William & Mary Inquiry
Yes, Rave and Research Do Mix Well
Elizabeth Harbron has an automatic advantage over her colleagues in the chemistry department when it comes to recruiting students into their research labs: she works with chemicals that change color, light up and glow.
Hands-On Research of Hand-Written Experiences
When the Spanish archivist Peio Monteano produced a 13th-century ceremonial on the coronation of English kings, Kimberly Bassett knew that this was an opportunity few other researchers let alone undergraduates ever get.
What an Honor(arium)!
Undergraduate students who participate in research participate in poster sessions fairly often. Less often, but still pretty frequently, undergrad researchers present their findings during presentations at a professional conference convention. What's really rare - for an undergraduate - is being invited to present and then rewarded with an honorarium.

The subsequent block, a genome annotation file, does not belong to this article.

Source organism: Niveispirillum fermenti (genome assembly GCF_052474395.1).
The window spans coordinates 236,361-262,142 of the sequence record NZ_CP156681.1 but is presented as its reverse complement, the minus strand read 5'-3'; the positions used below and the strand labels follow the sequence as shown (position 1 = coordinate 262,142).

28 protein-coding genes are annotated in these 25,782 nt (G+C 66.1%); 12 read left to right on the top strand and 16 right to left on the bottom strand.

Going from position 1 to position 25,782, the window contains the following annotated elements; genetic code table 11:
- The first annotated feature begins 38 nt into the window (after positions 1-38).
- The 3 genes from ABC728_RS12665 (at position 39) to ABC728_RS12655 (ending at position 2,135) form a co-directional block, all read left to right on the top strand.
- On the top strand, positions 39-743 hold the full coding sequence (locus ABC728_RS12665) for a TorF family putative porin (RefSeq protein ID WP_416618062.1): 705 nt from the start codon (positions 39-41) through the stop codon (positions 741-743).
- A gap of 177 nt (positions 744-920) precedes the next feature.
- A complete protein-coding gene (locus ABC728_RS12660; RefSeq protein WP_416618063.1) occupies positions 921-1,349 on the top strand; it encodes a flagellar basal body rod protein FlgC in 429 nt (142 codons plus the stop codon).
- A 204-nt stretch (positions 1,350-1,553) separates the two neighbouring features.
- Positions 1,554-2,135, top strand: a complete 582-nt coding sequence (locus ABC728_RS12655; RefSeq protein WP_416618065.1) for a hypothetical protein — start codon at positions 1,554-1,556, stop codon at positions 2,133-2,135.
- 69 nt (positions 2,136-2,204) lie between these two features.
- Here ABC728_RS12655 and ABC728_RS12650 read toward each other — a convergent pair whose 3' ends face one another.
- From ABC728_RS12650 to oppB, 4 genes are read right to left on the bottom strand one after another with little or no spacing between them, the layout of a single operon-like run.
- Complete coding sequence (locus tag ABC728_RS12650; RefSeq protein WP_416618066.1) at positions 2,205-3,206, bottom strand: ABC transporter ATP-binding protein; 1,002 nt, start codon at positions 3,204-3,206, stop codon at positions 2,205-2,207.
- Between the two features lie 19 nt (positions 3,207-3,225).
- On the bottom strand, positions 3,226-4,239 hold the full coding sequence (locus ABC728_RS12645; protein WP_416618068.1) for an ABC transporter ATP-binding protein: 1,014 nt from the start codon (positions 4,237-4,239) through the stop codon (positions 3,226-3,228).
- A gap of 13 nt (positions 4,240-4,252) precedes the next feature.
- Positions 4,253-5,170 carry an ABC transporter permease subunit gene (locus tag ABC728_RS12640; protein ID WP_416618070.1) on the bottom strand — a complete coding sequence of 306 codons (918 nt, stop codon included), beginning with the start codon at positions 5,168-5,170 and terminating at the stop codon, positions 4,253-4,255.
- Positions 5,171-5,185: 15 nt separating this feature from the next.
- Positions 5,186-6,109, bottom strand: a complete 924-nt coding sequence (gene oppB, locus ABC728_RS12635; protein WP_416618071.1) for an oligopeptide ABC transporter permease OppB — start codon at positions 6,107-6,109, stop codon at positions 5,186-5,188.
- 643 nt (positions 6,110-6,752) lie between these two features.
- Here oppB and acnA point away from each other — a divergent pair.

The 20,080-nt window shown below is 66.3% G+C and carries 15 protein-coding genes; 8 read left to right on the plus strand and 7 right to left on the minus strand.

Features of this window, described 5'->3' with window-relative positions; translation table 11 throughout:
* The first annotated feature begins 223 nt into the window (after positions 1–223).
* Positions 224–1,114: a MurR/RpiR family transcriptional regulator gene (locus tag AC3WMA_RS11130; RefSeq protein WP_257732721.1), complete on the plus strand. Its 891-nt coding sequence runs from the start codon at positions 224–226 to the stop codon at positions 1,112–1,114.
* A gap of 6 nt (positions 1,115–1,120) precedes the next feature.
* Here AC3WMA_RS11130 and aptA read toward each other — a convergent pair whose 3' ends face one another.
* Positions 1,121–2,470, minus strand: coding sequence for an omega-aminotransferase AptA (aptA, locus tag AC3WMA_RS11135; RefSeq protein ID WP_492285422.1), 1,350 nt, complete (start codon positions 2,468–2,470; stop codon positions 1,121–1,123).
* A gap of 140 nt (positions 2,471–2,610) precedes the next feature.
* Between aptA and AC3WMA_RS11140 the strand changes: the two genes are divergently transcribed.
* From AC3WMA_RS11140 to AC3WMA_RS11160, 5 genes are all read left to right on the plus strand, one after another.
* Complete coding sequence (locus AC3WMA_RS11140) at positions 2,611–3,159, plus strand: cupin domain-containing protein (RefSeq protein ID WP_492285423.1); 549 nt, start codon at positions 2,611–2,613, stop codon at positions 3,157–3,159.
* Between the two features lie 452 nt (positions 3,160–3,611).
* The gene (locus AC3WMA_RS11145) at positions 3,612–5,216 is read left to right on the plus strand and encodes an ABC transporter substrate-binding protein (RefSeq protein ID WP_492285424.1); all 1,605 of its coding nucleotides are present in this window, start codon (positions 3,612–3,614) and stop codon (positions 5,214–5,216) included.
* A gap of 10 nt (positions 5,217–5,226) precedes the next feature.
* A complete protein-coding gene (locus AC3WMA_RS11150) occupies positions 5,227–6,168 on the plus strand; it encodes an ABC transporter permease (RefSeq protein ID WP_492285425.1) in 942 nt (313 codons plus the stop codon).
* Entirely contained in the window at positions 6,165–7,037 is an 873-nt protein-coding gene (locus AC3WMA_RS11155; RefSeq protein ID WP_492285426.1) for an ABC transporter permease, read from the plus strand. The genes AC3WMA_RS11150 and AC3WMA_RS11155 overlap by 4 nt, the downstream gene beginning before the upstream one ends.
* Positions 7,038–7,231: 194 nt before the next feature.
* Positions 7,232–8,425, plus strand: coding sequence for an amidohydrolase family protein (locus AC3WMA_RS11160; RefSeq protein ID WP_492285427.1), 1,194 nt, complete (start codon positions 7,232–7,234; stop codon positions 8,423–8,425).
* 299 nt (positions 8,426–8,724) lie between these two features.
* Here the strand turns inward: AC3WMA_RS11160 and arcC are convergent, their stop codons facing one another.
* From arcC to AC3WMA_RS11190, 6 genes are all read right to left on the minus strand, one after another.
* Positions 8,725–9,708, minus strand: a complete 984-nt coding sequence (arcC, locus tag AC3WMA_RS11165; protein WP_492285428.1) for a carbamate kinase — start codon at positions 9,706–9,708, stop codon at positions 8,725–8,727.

Research, for Real
Real scientists wouldn't be caught dead with cookbook-style lab instructions ('Two tablespoons of baking soda plus two cups of vinegar equals foamy fun!').
Cross-Cultural (and Accidental) Encounters
Why William and Mary? That's a question Celine Carayon, a French graduate student studying U.S. history, gets asked all the time. "They say, 'you're from Europe--that's where the history is,'" says Carayon.
Of the Bard and Barf Jokes
William & Mary students have never met a stage they didn't like. The very first theater in America was built in Williamsburg in 1716, and in 1736, a group of William & Mary students put on the first student play in the colonies.
King Kong Eats College Town
There's more to Williamsburg's history than fifes and three-cornered hats. The William & Mary community celebrated the 75th anniversary of the Kimball Theatre (formerly the Williamsburg Theatre), an old-fashioned single-screen beauty right in the heart of Duke of Gloucester (DoG) Street.
If you like to fish, you may or may not know that there are hundreds - no, thousands - of lakes and rivers in the U.S. holding fish that are too contaminated to eat safely.
A Hazard without Borders
What do the Han River in China, gold mines in Ecuador, and swallows in the Shenandoah Valley have in common? All three are research projects focusing on mercury contamination.